ran an article by Richard Adhikari entitled “Freedom of Online Speech in a post-Wikileaks World” that featured quotes from Syracuse University School of Information Studies (iSchool) Professor Milton Mueller.

“Free speech online is under fire,” Mueller was quoted as saying, “but it has always been under fire to some degree. What’s new is that governments are developing new institutional mechanisms to control Internet expression.”

WikiLeaks, the web site that released a number of sensitive United States government documents and sparked a number of “denial of service” attack from both pro and anti Wikileaks hackers brings to light instances of overt and subvert government censorship. Wikileaks supporters, who attacked web services that denounced Wikileaks claimed they were acting in support of free speech. Those opposing Wikileaks, claimed they were U.S. patriots.

In addition to the attacks on web sites from those outside the government, a report conducted by the Harvard University Berkman Center for Internet and Society found that recently some governments conducted a number of attacks against independent media and human rights sites, though no governments would actually take responsibility for the attacks. Coupled with the rhetoric from elected U.S. government officials that labels media outlets publishing information from WikiLeaks as “spies” and “cyberterrorists,” it is the concern of Adhikari and Mueller that free speech on the Internet is under attack itself.

Mueller also pointed out that governments have the ability to influence the Internet Corporation for Assigned Names and Numbers (ICANN) in such a way that could further restrict free speech on the Internet. Specifically, governments have been lobbying ICANN to add a provision that would allow objectors to “anonymously protest the allocation of top-level domains (i.e. .com, .net) on the grounds of public interest, morality and public order.”

Adhikari wrote, “The invocation of morality and public order are ‘an attempt by governments to impose a very vague standard of suppression,’ Mueller added. ‘Surprisingly, the strongest pressure to do this has come from the U.S. government, which ostensibly must uphold a constitutional commitment to free expression.’”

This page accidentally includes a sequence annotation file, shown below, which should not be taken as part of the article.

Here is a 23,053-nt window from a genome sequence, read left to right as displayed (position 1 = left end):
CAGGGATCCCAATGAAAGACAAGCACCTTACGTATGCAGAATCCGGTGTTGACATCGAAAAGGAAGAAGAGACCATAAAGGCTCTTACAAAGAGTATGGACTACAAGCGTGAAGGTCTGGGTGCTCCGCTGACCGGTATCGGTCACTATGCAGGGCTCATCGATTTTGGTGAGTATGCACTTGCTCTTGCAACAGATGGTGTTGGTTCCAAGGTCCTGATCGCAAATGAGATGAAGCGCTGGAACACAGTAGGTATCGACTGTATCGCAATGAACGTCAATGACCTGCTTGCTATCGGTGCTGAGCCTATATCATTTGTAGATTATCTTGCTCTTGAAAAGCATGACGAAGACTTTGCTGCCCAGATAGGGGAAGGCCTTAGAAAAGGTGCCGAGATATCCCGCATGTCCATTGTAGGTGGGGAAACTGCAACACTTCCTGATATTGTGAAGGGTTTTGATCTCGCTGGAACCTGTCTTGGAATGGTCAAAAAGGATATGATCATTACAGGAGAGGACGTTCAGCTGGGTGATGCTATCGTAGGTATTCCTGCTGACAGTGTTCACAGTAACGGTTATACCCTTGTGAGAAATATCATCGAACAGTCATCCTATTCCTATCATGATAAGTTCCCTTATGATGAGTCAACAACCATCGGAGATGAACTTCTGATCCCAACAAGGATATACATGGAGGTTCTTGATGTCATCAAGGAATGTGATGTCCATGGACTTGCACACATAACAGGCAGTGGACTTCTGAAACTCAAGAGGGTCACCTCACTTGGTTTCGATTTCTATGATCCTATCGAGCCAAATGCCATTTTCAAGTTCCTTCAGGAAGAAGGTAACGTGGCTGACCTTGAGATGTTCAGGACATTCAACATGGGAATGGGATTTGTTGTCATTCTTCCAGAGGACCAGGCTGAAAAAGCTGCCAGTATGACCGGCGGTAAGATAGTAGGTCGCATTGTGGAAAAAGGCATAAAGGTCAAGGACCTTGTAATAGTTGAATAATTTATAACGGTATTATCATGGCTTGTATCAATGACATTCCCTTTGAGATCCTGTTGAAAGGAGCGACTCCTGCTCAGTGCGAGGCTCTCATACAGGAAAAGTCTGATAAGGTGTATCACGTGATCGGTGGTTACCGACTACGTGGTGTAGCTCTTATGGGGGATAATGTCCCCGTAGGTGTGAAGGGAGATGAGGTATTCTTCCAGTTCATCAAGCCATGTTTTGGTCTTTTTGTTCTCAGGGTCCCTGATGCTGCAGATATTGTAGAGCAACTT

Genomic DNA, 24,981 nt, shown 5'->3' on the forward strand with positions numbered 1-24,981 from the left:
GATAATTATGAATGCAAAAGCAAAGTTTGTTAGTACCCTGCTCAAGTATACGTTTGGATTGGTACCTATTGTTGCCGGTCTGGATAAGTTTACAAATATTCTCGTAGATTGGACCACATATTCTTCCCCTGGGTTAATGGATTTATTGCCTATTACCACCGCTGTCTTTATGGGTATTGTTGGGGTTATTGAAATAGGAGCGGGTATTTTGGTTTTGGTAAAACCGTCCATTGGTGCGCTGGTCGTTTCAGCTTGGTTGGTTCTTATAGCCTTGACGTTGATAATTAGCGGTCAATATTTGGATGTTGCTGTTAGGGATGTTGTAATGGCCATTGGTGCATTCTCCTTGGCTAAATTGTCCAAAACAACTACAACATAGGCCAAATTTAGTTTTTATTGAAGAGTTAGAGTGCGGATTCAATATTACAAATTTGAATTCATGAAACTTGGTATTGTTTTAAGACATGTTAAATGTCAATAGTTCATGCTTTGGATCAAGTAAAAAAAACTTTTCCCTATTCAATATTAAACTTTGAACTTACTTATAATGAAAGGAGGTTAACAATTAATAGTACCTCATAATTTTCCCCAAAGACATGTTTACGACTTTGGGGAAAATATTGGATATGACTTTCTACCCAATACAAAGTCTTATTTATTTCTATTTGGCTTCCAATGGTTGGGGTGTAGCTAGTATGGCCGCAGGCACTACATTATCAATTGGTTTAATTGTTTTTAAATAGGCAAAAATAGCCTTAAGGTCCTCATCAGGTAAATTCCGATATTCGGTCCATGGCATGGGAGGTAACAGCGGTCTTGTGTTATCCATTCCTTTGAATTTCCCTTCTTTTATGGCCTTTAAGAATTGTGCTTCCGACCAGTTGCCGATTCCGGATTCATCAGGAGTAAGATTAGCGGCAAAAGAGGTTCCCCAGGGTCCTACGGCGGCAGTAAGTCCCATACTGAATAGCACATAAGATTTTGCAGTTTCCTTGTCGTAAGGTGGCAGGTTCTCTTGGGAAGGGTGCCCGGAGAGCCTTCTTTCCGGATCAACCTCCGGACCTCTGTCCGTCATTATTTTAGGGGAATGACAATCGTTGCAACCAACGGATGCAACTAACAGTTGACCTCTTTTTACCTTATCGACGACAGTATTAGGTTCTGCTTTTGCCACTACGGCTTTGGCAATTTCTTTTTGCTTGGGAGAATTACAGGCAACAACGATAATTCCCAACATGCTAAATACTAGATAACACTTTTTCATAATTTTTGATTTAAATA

Mueller continued that the attempt to control the top-level domain allocation, “can be considered the first truly globally coordinated attempt to restrict Internet expression indirectly.”

Mueller teaches courses on information and communication policy and telecommunication management at the iSchool. His research focuses on property rights, institutions and global governance in communication and information industries. In October, MIT Press released Mueller’s pivotal book, Networks and States: The Global Politics of Internet Governance, a book analyzing the conflict between the culture of the open and free Internet and the governments of territorial nation-states. His earlier book Ruling the Root: Internet Governance and the Taming of Cyberspace (MIT Press, 2002) was the first book-length analysis of the political and economic forces leading to the creation of ICANN. Currently, he is doing research on the legal and regulatory responsibilities of Internet service providers, Internet Protocol addressing policy, the policy implications of Deep Packet Inspection technology and the security governance practices of network operators.

Mueller was one of the founders of the Internet Governance Project, an alliance of scholars in action around global Internet policy issues. ( As co-founder of the Noncommercial Users Constituency he has played a leading role in organizing and mobilizing public interest groups in ICANN. Mueller is on the Advisory Council of Public Interest Registry (.org).